The opposition didn't slack off in the face of our colonel's stand and the wearing of the beret became more and more limited. First, it wasn't permitted off-post, then it could only be worn in the field. The handwriting was on the wall, but fortune again kept a spark of life in the beret. The CO and other members of the 10th SFG, while at a conference at Ft. Bragg in 1955, had seen the beret and also adopted it. Stationed at Bad Tolz, Germany, the 10th was out of reach of the counterpressures at Ft. Bragg and withstood whatever local opposition it encountered.

When it became apparent that the beret would 'fly', Col. Raff assigned then CPT William V. Kock the mission of obtaining real military berets to be sold through the Castro-Payne Chapter of the Airborne Association of which Bill Koch was president. After overcoming incredible and, in retrospect, hilarious obstacles which would make a story in themselves, Bill Koch was able to obtain and bring through customs Canadian military berets. The berets, now the prized badge of SF qualification, were snapped up at something over six dollars each.

Exercise Sagebrush in Louisiana almost sounded the death knell of the beret. The SF contingent was abruptly withdrawn from the maneuver following some overenthusiastic actions with which the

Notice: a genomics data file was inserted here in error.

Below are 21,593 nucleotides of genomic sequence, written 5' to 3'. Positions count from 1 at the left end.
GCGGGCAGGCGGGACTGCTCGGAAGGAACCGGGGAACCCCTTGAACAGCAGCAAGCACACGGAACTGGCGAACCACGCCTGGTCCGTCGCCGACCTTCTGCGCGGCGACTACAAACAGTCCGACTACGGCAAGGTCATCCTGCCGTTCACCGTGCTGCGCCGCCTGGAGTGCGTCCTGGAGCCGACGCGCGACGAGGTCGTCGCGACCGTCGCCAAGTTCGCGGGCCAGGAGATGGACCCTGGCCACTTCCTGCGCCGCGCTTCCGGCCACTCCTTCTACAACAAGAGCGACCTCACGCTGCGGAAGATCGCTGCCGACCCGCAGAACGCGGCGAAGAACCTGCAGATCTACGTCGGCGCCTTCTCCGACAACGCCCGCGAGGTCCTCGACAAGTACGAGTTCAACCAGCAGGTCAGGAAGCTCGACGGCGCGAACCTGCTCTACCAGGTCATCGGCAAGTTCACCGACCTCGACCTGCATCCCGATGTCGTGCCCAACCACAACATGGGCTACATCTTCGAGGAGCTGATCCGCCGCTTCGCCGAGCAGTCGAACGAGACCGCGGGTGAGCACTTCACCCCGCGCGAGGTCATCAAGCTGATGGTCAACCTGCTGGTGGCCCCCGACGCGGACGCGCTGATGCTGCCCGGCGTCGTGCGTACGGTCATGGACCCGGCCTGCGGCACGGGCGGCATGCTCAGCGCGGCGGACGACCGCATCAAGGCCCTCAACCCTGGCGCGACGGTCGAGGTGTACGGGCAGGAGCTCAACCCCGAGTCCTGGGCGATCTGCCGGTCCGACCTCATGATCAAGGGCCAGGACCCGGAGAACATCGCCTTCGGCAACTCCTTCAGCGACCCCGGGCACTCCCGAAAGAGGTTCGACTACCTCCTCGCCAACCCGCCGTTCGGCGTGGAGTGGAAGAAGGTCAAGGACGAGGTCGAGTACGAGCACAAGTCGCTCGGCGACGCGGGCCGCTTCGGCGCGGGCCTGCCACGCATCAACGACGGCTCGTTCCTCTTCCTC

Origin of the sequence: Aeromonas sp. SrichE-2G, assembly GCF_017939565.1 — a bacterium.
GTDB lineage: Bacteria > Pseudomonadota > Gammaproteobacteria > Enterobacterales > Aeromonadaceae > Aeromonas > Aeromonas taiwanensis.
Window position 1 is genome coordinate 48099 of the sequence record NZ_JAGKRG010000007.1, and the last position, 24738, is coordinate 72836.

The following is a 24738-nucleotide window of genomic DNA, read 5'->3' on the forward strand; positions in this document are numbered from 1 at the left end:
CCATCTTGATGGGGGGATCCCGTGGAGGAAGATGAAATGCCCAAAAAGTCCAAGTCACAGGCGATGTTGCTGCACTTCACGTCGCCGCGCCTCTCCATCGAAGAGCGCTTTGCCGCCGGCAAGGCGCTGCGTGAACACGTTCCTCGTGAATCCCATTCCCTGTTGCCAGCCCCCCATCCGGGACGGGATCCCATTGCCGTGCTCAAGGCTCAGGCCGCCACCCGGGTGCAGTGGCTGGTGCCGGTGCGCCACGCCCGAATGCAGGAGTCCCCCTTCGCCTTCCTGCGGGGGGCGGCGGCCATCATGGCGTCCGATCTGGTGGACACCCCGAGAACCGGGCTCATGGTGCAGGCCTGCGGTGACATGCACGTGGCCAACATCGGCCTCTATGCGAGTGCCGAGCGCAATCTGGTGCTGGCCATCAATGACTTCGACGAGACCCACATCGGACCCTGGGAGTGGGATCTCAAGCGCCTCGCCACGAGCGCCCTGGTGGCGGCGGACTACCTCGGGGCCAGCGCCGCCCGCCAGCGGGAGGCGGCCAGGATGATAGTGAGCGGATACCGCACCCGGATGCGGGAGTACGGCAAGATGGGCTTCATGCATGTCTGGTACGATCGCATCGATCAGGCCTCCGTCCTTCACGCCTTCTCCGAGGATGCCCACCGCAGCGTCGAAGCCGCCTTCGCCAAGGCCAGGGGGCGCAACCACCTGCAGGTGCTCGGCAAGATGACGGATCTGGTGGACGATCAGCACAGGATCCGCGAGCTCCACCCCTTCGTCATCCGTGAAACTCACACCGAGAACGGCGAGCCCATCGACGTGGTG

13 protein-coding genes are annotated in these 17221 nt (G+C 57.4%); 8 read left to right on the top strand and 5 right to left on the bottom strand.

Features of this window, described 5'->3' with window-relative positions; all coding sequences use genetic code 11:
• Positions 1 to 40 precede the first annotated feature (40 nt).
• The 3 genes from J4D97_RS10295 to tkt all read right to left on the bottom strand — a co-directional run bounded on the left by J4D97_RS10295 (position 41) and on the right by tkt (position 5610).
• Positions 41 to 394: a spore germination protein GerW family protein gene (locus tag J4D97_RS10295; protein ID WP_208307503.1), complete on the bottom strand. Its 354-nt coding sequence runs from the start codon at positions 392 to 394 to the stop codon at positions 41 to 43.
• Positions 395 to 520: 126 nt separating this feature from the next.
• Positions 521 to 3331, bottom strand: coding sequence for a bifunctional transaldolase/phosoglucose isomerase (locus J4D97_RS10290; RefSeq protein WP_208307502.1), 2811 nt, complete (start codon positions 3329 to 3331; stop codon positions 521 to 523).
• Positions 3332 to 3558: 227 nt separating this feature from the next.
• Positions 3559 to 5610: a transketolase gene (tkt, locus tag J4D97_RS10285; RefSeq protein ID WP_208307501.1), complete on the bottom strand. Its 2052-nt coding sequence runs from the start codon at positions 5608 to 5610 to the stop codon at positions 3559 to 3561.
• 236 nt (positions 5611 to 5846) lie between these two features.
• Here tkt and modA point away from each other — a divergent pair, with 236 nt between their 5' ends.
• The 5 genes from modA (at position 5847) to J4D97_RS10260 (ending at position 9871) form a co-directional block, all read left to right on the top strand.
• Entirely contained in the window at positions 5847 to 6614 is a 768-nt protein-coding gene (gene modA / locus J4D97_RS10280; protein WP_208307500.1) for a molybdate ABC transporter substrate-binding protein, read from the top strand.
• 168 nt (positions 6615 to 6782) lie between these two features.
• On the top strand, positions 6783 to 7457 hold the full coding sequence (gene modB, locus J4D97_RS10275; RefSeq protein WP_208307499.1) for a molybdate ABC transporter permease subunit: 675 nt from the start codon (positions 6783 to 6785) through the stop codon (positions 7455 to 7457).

conventional forces could not cope. Under close scrutiny, the 77th was severely limited in its actions and options and was forced to choose a path of accommodation.

The 82d Airborne Division, choosing the worst moment possible, drove the final nail in the coffin. When their request to DA for red berets was turned down, they presented the argument that SF was wearing berets. DA countered - the 77th was ordered to give up the beret. Just as the DA order fell over us in midsummer 1956, a contingent of several A teams, B teams and a C team was enroute in 13 C-119 aircraft from Camp Hale, CO, to Ft. Bragg. We in the 77th were sure that our opponents on the Airborne Corps staff would be present at Pope AFB to catch our troops deplaning in the now-forbidden beret.

I radioed to an enroute stop and obtained the hat size of each man on the aircraft and instructed them to remain aboard the aircraft until they'd been released on arrival at Pope. Each aircraft was met on arrival and the despised field caps were issued. I wish I could relate that the troops deplaned each wearing a well-fitting cap. Each man was wearing a field cap, but the caps couldn't have been distributed deliberately to provide a worse fit.